The entrance to the exquisite Hotel, the Residence Phou Vao, which overlooks the exotic views of the Mekong Valley and the town of Luang Prabang.

Luang Prabang, with its population of about 100,000, is situated in the center of Laos on the banks of the Mekong River. This ancient capital, a UNESCO World Heritage Cultural Site since 1995, still has the provincial architecture from the days of French Indochina. Although now mostly decaying wooden buildings, the ambiance of the town is a unique site in South East Asia, where Buddhist spires and straw covered roofs imitate the tropical landscape. The nearby Kuang Si Waterfalls, the many temples, the Hmong people’s night market with their village handicrafts, the monasteries and elephant villages, draw visitors who wish to experience a Southeast Asia without the commercial development.



A  moment of rest for a young monk.


The Pak Ou Caves, which can only be reached by a two-and-a-half- hour boat ride on the legendary Mekong River, have been revered since the 16th century. Within these cavernous rocks the devout, rich, royal and faithful made their pilgrimages to the Buddha. Over 5000 Buddha statues in various positions of meditation (and disrepair) are stacked in these caves where the pilgrimages continue.


A ride to school for two lucky kids. Motorcycles, bicycles and “tuk tuks” are the transportation in Luang Prabang.


The highlight of Luang Prabang is its over 100 monasteries and 30 wats (temples), populated by about 10,000 monks. Each male Buddhist spends a period of time during his life, sometimes during his childhood, in a monastery. As a monk, all worldly possessions are renounced. Even daily food must be “donated” and can be consumed only in the morning because the rest of the day is devoted to meditation and studies. Early each morning, a procession of hundreds of saffron-robed monks appears just as the mist is rising over the Mekong Valley. Villagers and tourists scoop the daily rations (mostly rice and bananas) of food into their baskets. This regimented ritual, where men may stand and women kneel and do not look into the face of the monk, allows the donor to “make merit” and offers good karma. It is a gesture that is equally helpful to the monk and to the donor.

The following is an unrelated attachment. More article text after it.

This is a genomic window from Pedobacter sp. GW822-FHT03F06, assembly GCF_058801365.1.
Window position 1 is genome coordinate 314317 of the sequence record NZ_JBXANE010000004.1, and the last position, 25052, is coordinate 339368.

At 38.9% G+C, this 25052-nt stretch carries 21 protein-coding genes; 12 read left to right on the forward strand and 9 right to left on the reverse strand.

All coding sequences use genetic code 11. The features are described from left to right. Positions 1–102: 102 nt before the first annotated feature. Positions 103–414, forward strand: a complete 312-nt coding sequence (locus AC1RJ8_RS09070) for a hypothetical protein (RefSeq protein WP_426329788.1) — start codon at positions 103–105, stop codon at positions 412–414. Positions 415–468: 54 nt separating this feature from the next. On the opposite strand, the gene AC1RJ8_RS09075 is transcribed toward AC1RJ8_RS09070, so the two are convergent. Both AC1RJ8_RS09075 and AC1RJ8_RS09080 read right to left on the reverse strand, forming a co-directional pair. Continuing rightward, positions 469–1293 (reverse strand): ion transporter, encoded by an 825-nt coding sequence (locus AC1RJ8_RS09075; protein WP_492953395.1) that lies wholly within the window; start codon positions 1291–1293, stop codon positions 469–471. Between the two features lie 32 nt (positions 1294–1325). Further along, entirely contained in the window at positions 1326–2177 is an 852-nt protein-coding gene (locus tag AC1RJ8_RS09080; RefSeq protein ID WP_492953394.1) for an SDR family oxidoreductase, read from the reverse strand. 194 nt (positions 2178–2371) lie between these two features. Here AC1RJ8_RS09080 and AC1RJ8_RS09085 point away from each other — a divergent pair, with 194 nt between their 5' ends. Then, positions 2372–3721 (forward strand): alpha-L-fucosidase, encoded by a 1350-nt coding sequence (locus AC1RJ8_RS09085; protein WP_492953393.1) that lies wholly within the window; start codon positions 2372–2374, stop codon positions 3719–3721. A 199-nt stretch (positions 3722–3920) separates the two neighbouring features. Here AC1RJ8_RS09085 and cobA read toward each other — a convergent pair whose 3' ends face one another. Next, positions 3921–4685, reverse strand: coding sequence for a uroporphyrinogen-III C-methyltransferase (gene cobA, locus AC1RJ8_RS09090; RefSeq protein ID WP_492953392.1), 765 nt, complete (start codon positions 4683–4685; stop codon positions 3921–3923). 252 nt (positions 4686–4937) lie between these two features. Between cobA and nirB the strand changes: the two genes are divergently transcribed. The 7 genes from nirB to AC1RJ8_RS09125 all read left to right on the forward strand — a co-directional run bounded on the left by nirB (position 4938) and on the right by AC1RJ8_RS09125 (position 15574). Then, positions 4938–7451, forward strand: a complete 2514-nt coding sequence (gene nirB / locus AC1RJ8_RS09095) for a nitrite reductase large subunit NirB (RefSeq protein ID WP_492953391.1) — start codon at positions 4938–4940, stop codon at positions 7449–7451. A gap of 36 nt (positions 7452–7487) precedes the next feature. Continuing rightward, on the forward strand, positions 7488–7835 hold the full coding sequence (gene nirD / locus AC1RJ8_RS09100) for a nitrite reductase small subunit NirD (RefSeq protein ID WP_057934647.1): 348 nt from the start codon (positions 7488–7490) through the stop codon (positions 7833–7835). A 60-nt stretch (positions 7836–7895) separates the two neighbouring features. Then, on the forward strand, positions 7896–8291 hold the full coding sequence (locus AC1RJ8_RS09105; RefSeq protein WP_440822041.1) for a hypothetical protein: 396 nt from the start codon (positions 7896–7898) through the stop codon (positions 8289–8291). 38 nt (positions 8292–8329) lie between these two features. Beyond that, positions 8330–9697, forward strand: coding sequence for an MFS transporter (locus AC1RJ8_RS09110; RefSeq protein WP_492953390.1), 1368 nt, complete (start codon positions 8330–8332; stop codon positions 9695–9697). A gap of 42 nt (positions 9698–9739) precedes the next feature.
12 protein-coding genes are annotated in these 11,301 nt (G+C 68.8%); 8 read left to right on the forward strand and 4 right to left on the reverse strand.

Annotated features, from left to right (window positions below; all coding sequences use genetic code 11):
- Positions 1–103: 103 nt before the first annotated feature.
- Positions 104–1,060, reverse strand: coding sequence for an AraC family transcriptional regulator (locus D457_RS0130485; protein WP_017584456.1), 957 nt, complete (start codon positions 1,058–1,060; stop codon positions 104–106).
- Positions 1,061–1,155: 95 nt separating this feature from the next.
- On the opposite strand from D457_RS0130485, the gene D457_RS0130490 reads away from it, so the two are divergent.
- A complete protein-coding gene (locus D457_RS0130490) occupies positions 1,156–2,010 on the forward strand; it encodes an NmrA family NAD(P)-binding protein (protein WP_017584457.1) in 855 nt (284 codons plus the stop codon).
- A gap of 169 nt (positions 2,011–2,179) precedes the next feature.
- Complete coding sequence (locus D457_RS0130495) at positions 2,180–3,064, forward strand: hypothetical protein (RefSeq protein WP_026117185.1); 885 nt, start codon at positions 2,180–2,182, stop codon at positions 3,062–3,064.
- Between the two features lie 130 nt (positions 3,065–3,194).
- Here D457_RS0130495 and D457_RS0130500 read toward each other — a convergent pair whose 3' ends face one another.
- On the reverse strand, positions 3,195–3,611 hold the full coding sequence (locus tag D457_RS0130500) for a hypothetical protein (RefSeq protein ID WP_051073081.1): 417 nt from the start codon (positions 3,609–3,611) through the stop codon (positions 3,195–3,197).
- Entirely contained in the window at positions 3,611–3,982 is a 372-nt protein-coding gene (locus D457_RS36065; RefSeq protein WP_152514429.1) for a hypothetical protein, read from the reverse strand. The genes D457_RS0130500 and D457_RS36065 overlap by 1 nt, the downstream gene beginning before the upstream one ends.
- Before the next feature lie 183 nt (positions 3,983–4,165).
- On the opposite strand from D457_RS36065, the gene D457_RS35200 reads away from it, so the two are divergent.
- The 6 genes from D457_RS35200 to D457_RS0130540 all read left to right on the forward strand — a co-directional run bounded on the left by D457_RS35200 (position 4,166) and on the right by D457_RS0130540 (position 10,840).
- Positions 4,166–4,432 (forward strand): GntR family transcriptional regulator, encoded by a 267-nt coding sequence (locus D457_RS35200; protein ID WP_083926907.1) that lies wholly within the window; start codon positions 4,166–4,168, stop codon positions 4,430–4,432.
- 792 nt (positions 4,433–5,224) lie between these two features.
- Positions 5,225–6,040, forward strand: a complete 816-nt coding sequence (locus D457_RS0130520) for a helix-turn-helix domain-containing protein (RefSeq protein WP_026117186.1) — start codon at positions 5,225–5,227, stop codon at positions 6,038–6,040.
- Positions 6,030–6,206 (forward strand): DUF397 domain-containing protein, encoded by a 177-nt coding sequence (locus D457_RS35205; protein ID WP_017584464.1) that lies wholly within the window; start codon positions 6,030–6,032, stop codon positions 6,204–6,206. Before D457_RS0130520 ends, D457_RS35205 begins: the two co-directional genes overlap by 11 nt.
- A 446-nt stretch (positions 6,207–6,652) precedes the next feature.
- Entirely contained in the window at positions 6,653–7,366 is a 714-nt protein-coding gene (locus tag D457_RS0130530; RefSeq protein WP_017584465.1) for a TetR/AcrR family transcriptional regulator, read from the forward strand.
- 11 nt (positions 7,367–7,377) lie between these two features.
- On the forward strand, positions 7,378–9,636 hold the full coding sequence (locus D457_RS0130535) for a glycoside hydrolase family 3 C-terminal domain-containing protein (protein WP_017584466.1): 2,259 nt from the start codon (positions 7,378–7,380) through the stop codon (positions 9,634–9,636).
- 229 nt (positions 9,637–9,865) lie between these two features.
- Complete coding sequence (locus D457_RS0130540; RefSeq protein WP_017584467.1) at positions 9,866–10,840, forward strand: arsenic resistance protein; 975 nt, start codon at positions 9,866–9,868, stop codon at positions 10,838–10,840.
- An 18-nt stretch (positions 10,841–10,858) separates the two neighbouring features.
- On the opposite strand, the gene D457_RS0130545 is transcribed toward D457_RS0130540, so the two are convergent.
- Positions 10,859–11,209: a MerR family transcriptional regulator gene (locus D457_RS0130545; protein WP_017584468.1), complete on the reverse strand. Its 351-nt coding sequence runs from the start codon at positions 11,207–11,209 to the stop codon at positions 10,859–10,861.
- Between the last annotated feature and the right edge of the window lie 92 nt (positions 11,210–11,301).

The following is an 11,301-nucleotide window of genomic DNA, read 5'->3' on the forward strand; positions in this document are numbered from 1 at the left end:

Local food vendors selling rice, bananas and blossoms to be offered to the monks by pilgrims.


The gem of hotels in Luang Prabang, or anywhere, is the Orient Express La Résidence Phou Vao, with its Laotian architecture, nestled on a hill overlooking the magnificent Mekong Valley. The bungalows offer exquisite and luxurious accommodation. With the expert guidance of General Manager Philippe Bissig, a sense of Laotian tranquility and style is in every detail of the service. A shuttle to the village is always available where shops and food stalls are happy to serve.

Comments are closed.